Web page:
Gilman, VT The history of a quiet mill town on the banks of the Connecticut river in the scenic "Northeast Kingdom" of Vermont.

In the late Nineteenth Century the village of Gilman, Vermont was farmland owned by Stephen Thompson. As recorded in the Town of Lunenburg registry of deeds, he sold this property to Jack Perry in 1880.

Dalton Power Company

In 1896 the Dalton Power Company purchased this land from Jack Perry with the intent of building a dam and a pulp mill for paper production. The Dalton Power Company applied for its charter at the Coos County Court House in Lancaster, New Hampshire and then proceeded to acquire woodlands for a dependable supply of wood pulp for the mill. A number of large land holdings were purchased on both sides of the Connecticut River between 1897 and 1900 including one large holding owned by George Fitzgerald of 2960 acres in the Guildhall-Bloomfield area. It is believed that Mr. Fitzgerald was a senator in the Massachusetts State Legislature and that he was an important stockholder in the Dalton Power Company. At some time during this period, he is reported to have stayed with Charlie Balch near the South Lunenburg ferry crossing. Charlie Balch was the great grandfather of Gardner Balch, Jr. who worked in the mill's Electrical and Instruments department in the 1990's.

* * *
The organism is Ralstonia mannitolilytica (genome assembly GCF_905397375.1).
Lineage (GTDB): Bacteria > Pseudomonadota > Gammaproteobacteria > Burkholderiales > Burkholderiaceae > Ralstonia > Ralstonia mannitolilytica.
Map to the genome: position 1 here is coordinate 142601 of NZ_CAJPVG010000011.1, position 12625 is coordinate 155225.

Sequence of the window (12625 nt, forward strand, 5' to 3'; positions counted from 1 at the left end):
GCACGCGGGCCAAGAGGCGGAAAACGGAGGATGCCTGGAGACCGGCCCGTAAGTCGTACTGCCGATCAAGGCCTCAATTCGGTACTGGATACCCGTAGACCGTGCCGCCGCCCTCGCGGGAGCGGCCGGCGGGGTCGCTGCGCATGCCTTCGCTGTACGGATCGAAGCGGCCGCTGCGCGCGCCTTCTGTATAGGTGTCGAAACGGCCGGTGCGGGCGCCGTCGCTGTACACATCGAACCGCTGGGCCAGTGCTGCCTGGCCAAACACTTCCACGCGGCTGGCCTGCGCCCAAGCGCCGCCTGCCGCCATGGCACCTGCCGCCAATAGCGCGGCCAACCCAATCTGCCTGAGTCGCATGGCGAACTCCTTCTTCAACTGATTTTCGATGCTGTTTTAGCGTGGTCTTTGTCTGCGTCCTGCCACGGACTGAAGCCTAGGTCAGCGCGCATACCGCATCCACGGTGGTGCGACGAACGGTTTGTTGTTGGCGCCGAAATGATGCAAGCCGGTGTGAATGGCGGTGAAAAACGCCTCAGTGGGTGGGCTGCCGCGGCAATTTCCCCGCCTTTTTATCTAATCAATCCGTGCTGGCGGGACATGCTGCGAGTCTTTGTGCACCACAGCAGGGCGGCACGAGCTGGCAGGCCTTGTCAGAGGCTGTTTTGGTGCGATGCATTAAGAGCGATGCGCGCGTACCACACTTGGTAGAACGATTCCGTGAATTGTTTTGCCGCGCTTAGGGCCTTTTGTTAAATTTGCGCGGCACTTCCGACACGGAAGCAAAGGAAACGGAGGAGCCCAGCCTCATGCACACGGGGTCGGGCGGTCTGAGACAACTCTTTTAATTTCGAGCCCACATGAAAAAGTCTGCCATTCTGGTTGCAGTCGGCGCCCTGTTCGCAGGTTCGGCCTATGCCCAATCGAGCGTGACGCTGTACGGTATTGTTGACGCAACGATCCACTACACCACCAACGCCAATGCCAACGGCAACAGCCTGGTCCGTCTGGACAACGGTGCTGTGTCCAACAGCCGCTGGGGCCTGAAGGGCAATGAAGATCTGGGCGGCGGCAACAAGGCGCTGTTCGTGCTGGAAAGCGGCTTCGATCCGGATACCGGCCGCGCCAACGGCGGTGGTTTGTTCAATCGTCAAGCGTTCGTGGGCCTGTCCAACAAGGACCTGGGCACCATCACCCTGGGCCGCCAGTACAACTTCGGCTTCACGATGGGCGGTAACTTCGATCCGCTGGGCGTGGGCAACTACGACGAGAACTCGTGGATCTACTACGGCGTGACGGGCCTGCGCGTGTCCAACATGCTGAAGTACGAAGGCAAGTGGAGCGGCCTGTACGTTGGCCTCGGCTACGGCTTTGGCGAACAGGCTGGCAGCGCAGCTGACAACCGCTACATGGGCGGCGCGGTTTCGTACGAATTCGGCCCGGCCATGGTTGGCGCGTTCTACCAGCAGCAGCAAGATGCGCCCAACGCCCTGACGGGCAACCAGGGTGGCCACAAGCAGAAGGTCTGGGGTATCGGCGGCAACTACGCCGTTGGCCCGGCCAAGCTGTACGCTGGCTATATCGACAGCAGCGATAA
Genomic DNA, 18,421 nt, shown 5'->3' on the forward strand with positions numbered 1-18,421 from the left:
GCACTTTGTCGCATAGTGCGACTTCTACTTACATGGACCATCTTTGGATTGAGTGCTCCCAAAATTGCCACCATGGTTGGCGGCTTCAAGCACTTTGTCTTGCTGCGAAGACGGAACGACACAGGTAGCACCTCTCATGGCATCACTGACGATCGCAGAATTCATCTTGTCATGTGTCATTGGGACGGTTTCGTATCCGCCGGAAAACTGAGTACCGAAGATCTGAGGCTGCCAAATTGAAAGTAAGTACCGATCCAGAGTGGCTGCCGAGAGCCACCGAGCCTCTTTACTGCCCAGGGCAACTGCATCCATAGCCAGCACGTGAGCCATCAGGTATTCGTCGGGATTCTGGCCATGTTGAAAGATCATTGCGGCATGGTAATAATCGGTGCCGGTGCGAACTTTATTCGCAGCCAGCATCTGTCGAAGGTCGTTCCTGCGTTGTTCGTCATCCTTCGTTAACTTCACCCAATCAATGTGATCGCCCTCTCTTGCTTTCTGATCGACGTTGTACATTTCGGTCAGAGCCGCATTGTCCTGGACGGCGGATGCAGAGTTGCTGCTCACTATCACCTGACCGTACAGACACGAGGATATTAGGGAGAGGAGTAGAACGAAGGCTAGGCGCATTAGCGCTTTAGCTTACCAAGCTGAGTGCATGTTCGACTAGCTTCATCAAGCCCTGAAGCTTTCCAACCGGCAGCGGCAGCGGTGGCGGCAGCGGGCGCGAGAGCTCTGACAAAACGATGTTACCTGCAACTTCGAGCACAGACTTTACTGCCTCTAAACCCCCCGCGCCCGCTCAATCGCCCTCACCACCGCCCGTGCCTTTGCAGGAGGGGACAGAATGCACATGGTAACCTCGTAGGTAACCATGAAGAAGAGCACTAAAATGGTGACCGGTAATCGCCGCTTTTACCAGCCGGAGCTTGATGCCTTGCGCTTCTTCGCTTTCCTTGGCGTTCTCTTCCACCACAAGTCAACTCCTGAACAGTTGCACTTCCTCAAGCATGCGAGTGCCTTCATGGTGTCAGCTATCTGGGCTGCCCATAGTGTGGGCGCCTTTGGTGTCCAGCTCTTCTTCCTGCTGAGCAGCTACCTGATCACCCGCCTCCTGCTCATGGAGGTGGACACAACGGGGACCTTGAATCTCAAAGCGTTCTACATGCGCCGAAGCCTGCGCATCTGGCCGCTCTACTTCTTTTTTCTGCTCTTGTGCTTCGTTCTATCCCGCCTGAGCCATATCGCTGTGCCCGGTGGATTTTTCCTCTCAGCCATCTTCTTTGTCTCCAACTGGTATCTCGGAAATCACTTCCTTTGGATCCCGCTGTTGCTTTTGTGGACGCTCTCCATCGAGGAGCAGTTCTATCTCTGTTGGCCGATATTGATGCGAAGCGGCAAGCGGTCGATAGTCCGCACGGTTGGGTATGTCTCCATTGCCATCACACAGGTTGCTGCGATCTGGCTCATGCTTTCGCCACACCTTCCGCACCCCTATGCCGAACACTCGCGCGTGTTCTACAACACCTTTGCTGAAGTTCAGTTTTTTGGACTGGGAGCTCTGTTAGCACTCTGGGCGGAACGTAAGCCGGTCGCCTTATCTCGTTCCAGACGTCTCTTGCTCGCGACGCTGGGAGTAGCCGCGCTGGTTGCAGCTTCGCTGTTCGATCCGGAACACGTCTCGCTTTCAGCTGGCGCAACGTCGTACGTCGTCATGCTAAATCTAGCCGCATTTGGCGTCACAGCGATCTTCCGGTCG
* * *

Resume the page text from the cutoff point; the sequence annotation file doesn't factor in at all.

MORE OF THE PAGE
A picture of the South Lunenburg ferry. This picture was taken in the 1930's.
Dalton Paper Mills

In 1899 and 1900, the Dalton Power Company is listed as paying taxes on buildings and 100 acres of land on lots 47 and 48, but the plant itself was tax exempt until 1904. It is believed that the original dam and pulp mill were swept away during high water sometime during this period, but we have no evidence of this. In 1901, the original No. 1 paper machine was installed. In 1902, the Dalton Power Company leased the dam and the pulp and paper mill for a period of ninety-nine years to Dalton Paper Mills, a corporation based in Maine. In 1905, the Dalton Paper Mills paid taxes on six cottages, a hotel, an office, and ice house, a pulp mill, and a paper mill. There were no major changes through 1909.

During these early days, softwood pulp was driven down the Connecticut River during high water periods. The pulp was collected at the dam and either poled into the wood room directly or carried up to a pulp pile behind the mill. The pulp was debarked in a debarking drum turned by water wheels and fed into large stone grinders which ground it down into a course fiber composition called groundwood. Some of these granite stones still remain on the mill site. The groundwood was then used on No. 1 paper machine to manufacture newsprint. The Boston Post was one of the most important newsprint customers in those days.